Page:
For those of you without calculators in your brains, that's around 402,200 net new customers. Out of a pool of 93.7 million (counting only the top 10 MSOs), it's barely a droplet. For a full year, as shown in the chart, net new customers in this pool came in slightly over 1.5 million ... for a barely perceptible 1.6% gain.
____________________________________________________

Doug,

Thanks for the real numbers.

So, in other words, based on last years numbers, there was no significant movement either way. Subscription gained about as many people as they lost. I believe a major factor in that is the really bad information that went around during the transition and the fact that many people who subscribed during the 80s and 90s are largely unaware of the free alternative. Due to broadcast's real sell out to subscription for advertising and retrans money the only people who have a major vested interest in free OTA broadcast television are broadcast receiving equipment manufactures (who have contributed to the transition confusion) and the growing percentage of Americans who make less than $30,000 a year. That is who I consider myself standing up for, the 60+% of Americans who make less than $30,000 per year. They don't need more subscriptions, they need more free services, and more real productive jobs. Hispanic broadcasting shows that advertiser supported broadcasting directed toward a low income demographic can be self-supporting. MTV wouldn't produce MTV-Tr3s and make it available free OTA if the Proactiv and T-mobile ads didn't make them money.
post #245 of 2861
Call for real engineering at the FCC

http://www.sbe.org/pub_sc.php#Helpisneeded

Open Letter to the FCC.

http://www.sbe.org/pub_sc.php#lettertofcc
post #246 of 2861
Thread Starter 
the FCC's first step to kill off OTA TV

The Media Bureau announces that the initiation of nationwide first-come, first-served, digitalonly licensing for low power television and TV translator stations scheduled to begin July 26, 2010, is hereby postponed until further notice. On June 29, 2009, the Media Bureau announced that it would begin accepting applications on a first-come, first-served basis for new digital-only low power television and TV translator stations and for major changes to existing analog and digital facilities in these services in so-called “rural areas” on August 25, 2009, and without geographic restriction on January 25, 2010.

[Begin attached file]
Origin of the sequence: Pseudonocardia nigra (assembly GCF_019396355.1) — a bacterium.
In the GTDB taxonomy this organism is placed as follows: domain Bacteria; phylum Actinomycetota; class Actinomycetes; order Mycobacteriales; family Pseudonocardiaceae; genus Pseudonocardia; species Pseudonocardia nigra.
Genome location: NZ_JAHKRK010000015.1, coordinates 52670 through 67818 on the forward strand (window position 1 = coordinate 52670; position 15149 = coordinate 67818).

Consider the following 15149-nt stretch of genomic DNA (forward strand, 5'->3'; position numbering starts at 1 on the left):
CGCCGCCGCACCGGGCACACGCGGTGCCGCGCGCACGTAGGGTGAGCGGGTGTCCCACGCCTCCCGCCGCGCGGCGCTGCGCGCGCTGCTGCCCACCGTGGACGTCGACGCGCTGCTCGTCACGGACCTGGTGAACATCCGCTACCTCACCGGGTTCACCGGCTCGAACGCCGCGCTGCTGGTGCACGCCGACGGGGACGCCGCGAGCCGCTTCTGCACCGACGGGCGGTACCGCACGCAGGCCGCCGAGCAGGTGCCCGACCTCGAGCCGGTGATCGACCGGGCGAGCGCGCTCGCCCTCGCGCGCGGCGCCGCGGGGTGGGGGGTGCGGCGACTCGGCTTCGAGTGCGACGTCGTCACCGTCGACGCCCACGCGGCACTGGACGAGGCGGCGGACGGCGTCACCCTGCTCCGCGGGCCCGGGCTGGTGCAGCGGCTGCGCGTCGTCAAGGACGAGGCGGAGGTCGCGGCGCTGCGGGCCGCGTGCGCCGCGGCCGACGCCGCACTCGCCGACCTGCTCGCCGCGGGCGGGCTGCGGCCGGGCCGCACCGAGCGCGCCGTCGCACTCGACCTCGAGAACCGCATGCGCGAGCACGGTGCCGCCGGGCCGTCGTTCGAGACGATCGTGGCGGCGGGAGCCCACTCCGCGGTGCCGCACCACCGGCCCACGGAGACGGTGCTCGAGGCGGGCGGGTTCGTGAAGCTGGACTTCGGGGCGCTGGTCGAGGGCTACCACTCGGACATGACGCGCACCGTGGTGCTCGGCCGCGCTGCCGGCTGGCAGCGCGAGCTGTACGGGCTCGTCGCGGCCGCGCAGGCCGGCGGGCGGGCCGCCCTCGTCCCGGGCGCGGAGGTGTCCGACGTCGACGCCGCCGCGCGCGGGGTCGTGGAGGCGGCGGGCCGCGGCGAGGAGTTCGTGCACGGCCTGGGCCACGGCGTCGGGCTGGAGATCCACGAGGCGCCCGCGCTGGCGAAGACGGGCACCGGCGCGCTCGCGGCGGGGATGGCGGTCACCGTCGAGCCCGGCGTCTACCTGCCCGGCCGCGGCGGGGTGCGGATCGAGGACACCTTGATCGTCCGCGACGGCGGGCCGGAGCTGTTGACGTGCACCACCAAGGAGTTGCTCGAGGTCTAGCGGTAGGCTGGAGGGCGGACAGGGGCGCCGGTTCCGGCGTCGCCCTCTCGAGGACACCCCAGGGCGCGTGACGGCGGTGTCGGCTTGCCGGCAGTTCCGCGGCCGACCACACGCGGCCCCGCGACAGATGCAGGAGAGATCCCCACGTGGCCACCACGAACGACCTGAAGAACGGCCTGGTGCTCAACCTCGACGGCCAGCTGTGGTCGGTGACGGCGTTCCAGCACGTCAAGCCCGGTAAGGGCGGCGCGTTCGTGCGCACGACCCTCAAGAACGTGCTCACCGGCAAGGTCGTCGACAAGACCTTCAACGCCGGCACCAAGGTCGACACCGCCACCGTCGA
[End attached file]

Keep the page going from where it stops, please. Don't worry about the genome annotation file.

The January 25, 2010 date for initiation of nationwide first-come, first-served digital licensing was subsequently postponed to July 26, 2010. For the reasons set forth below, the Media Bureau believes that a postponement of the July 26, 2010 date for nationwide licensing is necessary in light of the release of the National Broadband Plan.

The Broadband Plan announced an effort to identify 500 megahertz of spectrum that can be reallocated from existing uses to enable the expansion of new mobile broadband service. To aid in this endeavor, the Broadband Plan recommended, among other things, that the Commission initiate a rulemaking proceeding to reallocate 120 megahertz from the broadcast television bands,
post #247 of 2861
120 megaHertz is 20 channels, isn't it? That would mean we'd only have channels 32 and below... I'm probably understanding something wrong though.

So, they've used up all the basically 100 MHz they got from channels 52 to 69? Wow.
post #248 of 2861
They have barely started to use 52-69. Where I live, only 55 has been put to use for other than analog TV or DTV so far, and that is FloTV.

I saw one comment that suggested that AT&T and Verizon, etc. were more interested in preventing other companies from getting the spectrum that they won, vs. using it themselves. I expect they will use it eventually, but don't seem to be in any great hurry. Same with public safety and others.

We are looking at, potentially, channels 2-30 being left over, if they take channels off the top. We already can't use parts of 14-21 in some major urban areas, due to Land Mobile.